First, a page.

Jonathan Gray sees the return of English National Ballet’s production of Swan Lake at the London Coliseum
|Company||English National Ballet|
|Date||12 January 2023|
You don’t have to wait long for Swan Lake to return to the repertoire here in the UK. Last year, The Royal Ballet presented a lengthy run of Liam Scarlett’s highly unsatisfying production at the Royal Opera House, and later this month Birmingham Royal Ballet will be taking Peter Wright’s staging of the ballet on a regional tour. Just opened at the London Coliseum is Derek Deane’s 23-year-old version of the Tchaikovsky classic for English National Ballet (ENB), which sees a number of cast changes in the leading roles of Odette-Odile and Prince Siegfried, as well as appearances by international guest artists, until it closes on 22 January.
The company is currently in a state of flux, with the previous director, Tamara Rojo, now in post at San Francisco Ballet, and the artistic director designate, Aaron S Watkins, not due to step into his role until later in the year. Casting decisions, therefore, must have been made by Deane and associate artistic director Loipa Araújo, and, judging by the programme notes, the staging has been supervised by Deane (himself a former director of ENB), lead principal Fernanda Oliveira and répétiteur Mayumi Hotta. These performances of Swan Lake were dedicated to the memory of another former ENB director, Beryl Grey, herself an acclaimed Odette-Odile, who died at the age of 95 on 10 December last year.
If you look below the surface of Peter Farmer’s chocolate-box set and costume designs, you will discover that Deane has crafted a straight-forward version of the ballet that draws heavily on the productions in which he performed with The Royal Ballet. (Incidentally, he was my own very first Siegfried, way back in 1979). There is much of the original ballet by Marius Petipa and Lev Ivanov included here, as well as some dances – the Act I Waltz and the Act III Neapolitan – choreographed by Frederick Ashton, but Deane himself has also devised new choreography, in particular in Act IV, which is functional but hardly revelatory. He tells the story well, and pushes the drama forward, but rarely is the production dramatically and emotionally involving.
The ensemble on opening night looked as if it had been well prepared and well drilled, with the corps de ballet of swans impressively precise. I wish, however, they had performed with more lyrical fluency than they did, particularly in their backs and arms, which meant the dances often had a staccato quality that was more prosaic than poetic – I was looking for a greater sense of breadth and expansiveness from all of them.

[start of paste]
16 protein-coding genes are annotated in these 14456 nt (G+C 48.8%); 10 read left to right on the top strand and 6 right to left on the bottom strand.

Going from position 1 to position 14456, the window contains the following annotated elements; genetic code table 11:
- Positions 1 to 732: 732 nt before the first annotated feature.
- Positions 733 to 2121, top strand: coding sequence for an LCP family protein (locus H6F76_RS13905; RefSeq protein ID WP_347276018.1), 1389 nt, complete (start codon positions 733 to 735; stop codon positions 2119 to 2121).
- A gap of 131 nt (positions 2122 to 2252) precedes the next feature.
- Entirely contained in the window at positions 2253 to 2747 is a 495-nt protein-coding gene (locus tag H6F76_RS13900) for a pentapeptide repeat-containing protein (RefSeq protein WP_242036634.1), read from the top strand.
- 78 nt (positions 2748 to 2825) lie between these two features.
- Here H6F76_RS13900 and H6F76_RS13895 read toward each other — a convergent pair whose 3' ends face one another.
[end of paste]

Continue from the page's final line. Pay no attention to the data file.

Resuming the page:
Except for the wonderful Rhys Antoni Yeomans, who gave a terrific account of the Neapolitan that was full of light, shade and Ashtonian fun, this “staccato” quality could also be seen in the performances of the principals and soloists. Aitor Arrieta’s Siegfried took to the stage with authority and a formidable technique that saw him soaring into the air in an impressive sequence of leaps and pirouettes, and immaculately landed tours en l’air, yet the stiffness in his torso and back sometimes made him appear jerky. Still, this was a notable performance from a talented young dancer who was recently promoted to the rank of principal.
There was, however, little chemistry between him and his Swan Queen, fellow principal Emma Hawes, who is slightly taller than Arrieta when she is standing en pointe. She was a cool Odette, elegant and contained, who utilised her eyes to dramatic effect and used her long limbs eloquently. I was pleased Hawes played down the “vampish” elements to the character of Odile in which other ballerinas often overindulge, so that instead she appeared more a smiling spirit conjured up by Rothbart’s evil magic to entice Siegfried and less an overtly malign temptress. Hawes made a few little slips in Odile’s solo but brought off a satisfying series of fouéttes in the coda of the pas de deux – single fouéttes performed en place can be much more impressive than doubles, triples or even quadruples that travel all about the stage. This young ballerina has all the right qualities to become an exceptional Swan Queen; let’s hope she is given plenty more opportunities to explore and find her way into this wonderful role.
Less enjoyable, for me at least, was the constant “flapping” wings of the evil Von Rothbart throughout the evening. As played by James Streeter, this proved highly irritating and distracting; I kept wanting to tell Rothbart to, “Calm down, dear!”
Conductor Daniel Parkinson set a brisk pace to Tchaikovsky’s music that helped make much of the dancing more exciting, especially in the Neapolitan and the Mazurka. It was a shame, though, that the first-night audience appeared to have so little regard for the music that it noisily chatted all the way through the introduction to Act II, Tchaikovsky’s most famous “tune” for the ballet. The Act I pas de trois was given an uplifting performance by Julia Conway, Katja Khaniukova and Erik Woolhouse, and, amongst several other cast members, my eye was constantly drawn to the dancing of Precious Adams who, through the evening, appeared in the Act I Waltz, as a Lead Swan in Acts II and IV and as a Fiancée in Act III. She is a big talent and should be getting more opportunities than she does from ENB in classical roles.
I will be back to the London Coliseum to see further cast changes in ENB’s Swan Lake – watch this space for an update.